Pro-deux-er of the Months: Damian Szydlo

Welcome back to Pro-deux-er of the Months! This month, Damian Szydlo of Red Fathom Entertainment shares his experience creating Hannahpocalypse and Cybernautica, two genre-saavy shows with high concepts and big hearts.

When did you join Fable and Folly?

I officially joined up with the Fable and Folly Network with Hannahpocalypse around mid month December of 2022, so I’ve been with the network for just over a year now!

What part of making your show gets you the most excited?

This is a big question for me that begs a bit of a multi-tiered answer. We started our show during the first year of COVID. As a Canadian, we locked down pretty hard for awhile, at least here in Ontario. Now, I historically tell stories that end up as tragedies (or at best are bittersweet) but realized that we needed more stories about hope, especially during that time. Turns out that even in the aftermath of the pandemic we still have a great need for stories that dare to see the best in a world that would otherwise not inspire such. That’s the meaning of ‘hopepunk’ to me, choosing or daring to love and be happy in the ugly face of the world. Getting to tell a surprisingly deep and complex story that is lurking just beneath a dark humored, irreverent shell is SO rewarding to me.

I mean it’s between that and how much fun we get to have with the story and its characters. When I made Hannahpocalypse it was running beside the much more complex (in both story and production) Cybernautica and was kind of a ‘vacation’ project where we could all cut loose. I like to operate Red Fathom as a sort of audio fiction theatre troupe and I took a really collaborative mindset with this show. We played a little more fast and loose with the scripts and in general were very welcoming to improv and a more laid back approach to the whole process. It also proved to be a great excuse to work with some folks that were on my wishlist in a really fun way!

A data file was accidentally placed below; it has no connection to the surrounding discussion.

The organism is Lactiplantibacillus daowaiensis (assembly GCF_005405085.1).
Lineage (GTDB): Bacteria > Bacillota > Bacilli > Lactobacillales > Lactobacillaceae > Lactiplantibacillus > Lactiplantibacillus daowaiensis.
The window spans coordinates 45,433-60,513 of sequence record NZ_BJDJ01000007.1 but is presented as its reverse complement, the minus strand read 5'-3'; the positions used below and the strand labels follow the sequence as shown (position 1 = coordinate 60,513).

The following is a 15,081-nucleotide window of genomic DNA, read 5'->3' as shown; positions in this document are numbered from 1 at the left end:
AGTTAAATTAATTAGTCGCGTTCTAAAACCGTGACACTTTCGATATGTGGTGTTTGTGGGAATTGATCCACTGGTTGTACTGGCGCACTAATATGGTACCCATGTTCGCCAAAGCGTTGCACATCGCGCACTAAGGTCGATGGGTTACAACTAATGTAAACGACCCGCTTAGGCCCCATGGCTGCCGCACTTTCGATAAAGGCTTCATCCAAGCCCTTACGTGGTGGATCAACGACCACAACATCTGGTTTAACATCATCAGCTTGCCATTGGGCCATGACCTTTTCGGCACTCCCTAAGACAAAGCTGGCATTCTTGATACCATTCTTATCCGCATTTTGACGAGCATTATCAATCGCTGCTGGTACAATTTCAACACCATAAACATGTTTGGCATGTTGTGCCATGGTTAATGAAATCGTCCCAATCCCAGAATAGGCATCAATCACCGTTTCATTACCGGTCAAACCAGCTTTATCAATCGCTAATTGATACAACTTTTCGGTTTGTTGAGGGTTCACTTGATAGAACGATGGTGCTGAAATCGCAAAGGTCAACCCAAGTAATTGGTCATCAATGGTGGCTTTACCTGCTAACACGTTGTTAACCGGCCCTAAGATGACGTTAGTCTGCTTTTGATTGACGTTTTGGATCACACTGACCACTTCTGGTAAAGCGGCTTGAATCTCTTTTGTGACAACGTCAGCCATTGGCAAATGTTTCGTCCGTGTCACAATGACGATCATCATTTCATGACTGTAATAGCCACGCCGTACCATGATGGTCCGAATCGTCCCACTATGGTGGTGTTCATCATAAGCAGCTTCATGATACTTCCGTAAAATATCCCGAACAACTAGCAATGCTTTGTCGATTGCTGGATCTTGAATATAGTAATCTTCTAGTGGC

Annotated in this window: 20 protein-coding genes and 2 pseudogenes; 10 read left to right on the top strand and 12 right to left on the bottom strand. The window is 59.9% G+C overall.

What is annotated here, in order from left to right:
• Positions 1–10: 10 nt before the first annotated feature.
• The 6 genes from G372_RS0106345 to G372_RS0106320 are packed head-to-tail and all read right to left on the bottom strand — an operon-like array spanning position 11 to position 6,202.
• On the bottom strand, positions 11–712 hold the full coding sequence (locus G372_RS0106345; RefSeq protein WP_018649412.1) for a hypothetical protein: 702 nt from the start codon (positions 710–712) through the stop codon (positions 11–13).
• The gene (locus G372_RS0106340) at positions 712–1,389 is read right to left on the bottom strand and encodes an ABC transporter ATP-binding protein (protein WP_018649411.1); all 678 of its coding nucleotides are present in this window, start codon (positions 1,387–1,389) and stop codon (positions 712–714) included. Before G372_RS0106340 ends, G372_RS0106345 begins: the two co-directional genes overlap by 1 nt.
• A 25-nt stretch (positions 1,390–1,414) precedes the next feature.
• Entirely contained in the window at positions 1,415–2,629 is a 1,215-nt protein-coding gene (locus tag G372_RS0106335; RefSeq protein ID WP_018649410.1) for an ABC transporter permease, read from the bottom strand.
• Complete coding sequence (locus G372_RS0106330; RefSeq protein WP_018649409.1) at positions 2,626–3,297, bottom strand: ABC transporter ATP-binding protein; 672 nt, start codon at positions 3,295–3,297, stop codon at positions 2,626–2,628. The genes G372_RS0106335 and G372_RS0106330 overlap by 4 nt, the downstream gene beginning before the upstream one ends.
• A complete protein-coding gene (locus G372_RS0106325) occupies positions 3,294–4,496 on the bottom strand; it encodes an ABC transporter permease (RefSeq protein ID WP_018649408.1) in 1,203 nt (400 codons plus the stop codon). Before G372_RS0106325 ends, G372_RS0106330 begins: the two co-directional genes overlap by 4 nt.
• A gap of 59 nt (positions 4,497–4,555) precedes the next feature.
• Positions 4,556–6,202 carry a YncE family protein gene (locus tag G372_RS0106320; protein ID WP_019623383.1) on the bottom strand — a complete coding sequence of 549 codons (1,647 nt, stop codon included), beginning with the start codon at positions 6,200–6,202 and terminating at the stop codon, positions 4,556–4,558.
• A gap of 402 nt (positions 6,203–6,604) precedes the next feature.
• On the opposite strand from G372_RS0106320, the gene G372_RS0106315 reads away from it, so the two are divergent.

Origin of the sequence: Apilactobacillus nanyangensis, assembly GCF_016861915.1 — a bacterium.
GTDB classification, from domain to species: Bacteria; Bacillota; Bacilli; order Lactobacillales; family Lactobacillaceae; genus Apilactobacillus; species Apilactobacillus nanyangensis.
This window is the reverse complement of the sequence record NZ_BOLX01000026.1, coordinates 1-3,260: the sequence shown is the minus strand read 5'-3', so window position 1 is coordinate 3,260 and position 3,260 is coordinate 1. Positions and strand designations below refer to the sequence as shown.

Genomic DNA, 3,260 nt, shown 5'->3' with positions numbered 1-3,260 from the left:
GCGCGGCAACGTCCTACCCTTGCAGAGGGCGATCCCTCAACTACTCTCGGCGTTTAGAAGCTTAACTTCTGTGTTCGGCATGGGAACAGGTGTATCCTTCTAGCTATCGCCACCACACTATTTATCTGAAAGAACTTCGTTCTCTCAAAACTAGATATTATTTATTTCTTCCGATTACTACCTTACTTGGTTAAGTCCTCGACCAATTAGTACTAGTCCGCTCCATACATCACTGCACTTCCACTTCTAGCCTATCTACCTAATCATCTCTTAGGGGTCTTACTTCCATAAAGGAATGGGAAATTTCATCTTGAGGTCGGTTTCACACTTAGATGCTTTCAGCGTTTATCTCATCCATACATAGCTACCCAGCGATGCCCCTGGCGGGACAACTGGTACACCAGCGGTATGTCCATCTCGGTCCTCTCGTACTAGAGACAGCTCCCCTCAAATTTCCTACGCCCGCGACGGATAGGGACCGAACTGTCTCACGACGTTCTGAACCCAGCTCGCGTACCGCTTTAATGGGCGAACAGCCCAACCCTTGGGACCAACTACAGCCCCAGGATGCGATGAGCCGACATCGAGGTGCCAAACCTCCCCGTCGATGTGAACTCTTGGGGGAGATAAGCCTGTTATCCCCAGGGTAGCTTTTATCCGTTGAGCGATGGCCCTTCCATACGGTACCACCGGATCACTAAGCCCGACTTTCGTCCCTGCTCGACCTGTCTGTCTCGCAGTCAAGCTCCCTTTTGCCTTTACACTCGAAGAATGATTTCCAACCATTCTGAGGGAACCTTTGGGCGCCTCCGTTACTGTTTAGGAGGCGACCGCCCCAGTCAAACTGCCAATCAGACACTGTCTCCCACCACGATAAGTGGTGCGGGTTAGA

What is your favorite thing about audio fiction as a medium?

I think it’s a wonderfully unique storytelling medium that is unlike any other. I gave a talk at an online convention a few years ago about it, actually. It’s a fantastic marriage of some of the best parts of written and visual storytelling. In a book, you need to create a scene on page in great detail. If it’s not written down then it’s up for interpretation so it’s easy to get caught up in the weeds of a scene because of that. You can spend paragraphs on detailing a setting or even something as simple as a room and lose the reader in doing so. In movies, you have the opposite problem. You can give the viewer a ton of information at a glance and it can easily lead to overload or just be missed entirely. In audio fiction we can lovingly craft a scene and weave the most important details as a scene progresses through the use of verbal queues, sound effects and music: introducing elements as they matter. We can curate a scene and facilitate an immersive experience at whatever pace a moment might require. There is quite literally no medium like it.

What’s a big, pipe-dream goal you have for your show?